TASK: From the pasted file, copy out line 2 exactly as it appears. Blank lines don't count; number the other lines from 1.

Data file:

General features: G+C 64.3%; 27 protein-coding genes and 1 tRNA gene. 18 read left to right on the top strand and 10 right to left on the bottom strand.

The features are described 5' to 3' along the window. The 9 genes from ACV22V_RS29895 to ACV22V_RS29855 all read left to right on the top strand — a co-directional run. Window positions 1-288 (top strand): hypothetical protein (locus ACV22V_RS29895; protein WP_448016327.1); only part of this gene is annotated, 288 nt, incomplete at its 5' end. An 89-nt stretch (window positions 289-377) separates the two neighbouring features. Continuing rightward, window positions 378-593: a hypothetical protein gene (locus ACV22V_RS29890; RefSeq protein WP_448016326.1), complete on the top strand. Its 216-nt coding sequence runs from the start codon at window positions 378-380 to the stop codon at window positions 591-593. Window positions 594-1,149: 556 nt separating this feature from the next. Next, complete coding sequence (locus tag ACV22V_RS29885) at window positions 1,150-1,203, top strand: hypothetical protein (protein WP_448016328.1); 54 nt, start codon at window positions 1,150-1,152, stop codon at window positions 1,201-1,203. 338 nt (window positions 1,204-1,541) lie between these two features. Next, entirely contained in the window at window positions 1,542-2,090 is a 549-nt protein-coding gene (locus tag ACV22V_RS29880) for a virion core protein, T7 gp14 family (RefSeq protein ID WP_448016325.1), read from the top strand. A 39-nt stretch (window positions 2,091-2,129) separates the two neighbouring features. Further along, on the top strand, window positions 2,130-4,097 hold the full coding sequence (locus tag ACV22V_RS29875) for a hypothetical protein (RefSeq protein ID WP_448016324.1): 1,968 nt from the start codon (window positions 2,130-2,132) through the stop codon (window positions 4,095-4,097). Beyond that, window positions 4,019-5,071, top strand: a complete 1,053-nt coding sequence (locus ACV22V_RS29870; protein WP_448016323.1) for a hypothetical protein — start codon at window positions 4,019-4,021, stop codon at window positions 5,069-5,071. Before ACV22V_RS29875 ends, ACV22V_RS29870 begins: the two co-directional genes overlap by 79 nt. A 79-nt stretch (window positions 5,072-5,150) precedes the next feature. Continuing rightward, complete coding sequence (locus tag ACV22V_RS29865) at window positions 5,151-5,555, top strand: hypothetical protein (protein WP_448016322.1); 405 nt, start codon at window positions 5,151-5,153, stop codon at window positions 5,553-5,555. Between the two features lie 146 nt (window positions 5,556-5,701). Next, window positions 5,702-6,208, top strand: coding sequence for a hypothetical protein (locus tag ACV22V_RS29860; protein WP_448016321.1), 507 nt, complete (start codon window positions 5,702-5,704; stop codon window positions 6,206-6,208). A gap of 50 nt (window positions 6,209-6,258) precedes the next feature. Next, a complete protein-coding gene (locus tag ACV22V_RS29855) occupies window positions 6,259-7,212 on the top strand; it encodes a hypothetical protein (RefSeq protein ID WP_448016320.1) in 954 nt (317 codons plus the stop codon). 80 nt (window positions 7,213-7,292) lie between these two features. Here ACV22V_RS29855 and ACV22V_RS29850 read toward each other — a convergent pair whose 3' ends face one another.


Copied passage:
The features are described 5' to 3' along the window. The 9 genes from ACV22V_RS29895 to ACV22V_RS29855 all read left to right on the top strand — a co-directional run. Window positions 1-288 (top strand): hypothetical protein (locus ACV22V_RS29895; protein WP_448016327.1); only part of this gene is annotated, 288 nt, incomplete at its 5' end. An 89-nt stretch (window positions 289-377) separates the two neighbouring features. Continuing rightward, window positions 378-593: a hypothetical protein gene (locus ACV22V_RS29890; RefSeq protein WP_448016326.1), complete on the top strand. Its 216-nt coding sequence runs from the start codon at window positions 378-380 to the stop codon at window positions 591-593. Window positions 594-1,149: 556 nt separating this feature from the next. Next, complete coding sequence (locus tag ACV22V_RS29885) at window positions 1,150-1,203, top strand: hypothetical protein (protein WP_448016328.1); 54 nt, start codon at window positions 1,150-1,152, stop codon at window positions 1,201-1,203. 338 nt (window positions 1,204-1,541) lie between these two features. Next, entirely contained in the window at window positions 1,542-2,090 is a 549-nt protein-coding gene (locus tag ACV22V_RS29880) for a virion core protein, T7 gp14 family (RefSeq protein ID WP_448016325.1), read from the top strand. A 39-nt stretch (window positions 2,091-2,129) separates the two neighbouring features. Further along, on the top strand, window positions 2,130-4,097 hold the full coding sequence (locus tag ACV22V_RS29875) for a hypothetical protein (RefSeq protein ID WP_448016324.1): 1,968 nt from the start codon (window positions 2,130-2,132) through the stop codon (window positions 4,095-4,097). Beyond that, window positions 4,019-5,071, top strand: a complete 1,053-nt coding sequence (locus ACV22V_RS29870; protein WP_448016323.1) for a hypothetical protein — start codon at window positions 4,019-4,021, stop codon at window positions 5,069-5,071. Before ACV22V_RS29875 ends, ACV22V_RS29870 begins: the two co-directional genes overlap by 79 nt. A 79-nt stretch (window positions 5,072-5,150) precedes the next feature. Continuing rightward, complete coding sequence (locus tag ACV22V_RS29865) at window positions 5,151-5,555, top strand: hypothetical protein (protein WP_448016322.1); 405 nt, start codon at window positions 5,151-5,153, stop codon at window positions 5,553-5,555. Between the two features lie 146 nt (window positions 5,556-5,701). Next, window positions 5,702-6,208, top strand: coding sequence for a hypothetical protein (locus tag ACV22V_RS29860; protein WP_448016321.1), 507 nt, complete (start codon window positions 5,702-5,704; stop codon window positions 6,206-6,208). A gap of 50 nt (window positions 6,209-6,258) precedes the next feature. Next, a complete protein-coding gene (locus tag ACV22V_RS29855) occupies window positions 6,259-7,212 on the top strand; it encodes a hypothetical protein (RefSeq protein ID WP_448016320.1) in 954 nt (317 codons plus the stop codon). 80 nt (window positions 7,213-7,292) lie between these two features. Here ACV22V_RS29855 and ACV22V_RS29850 read toward each other — a convergent pair whose 3' ends face one another.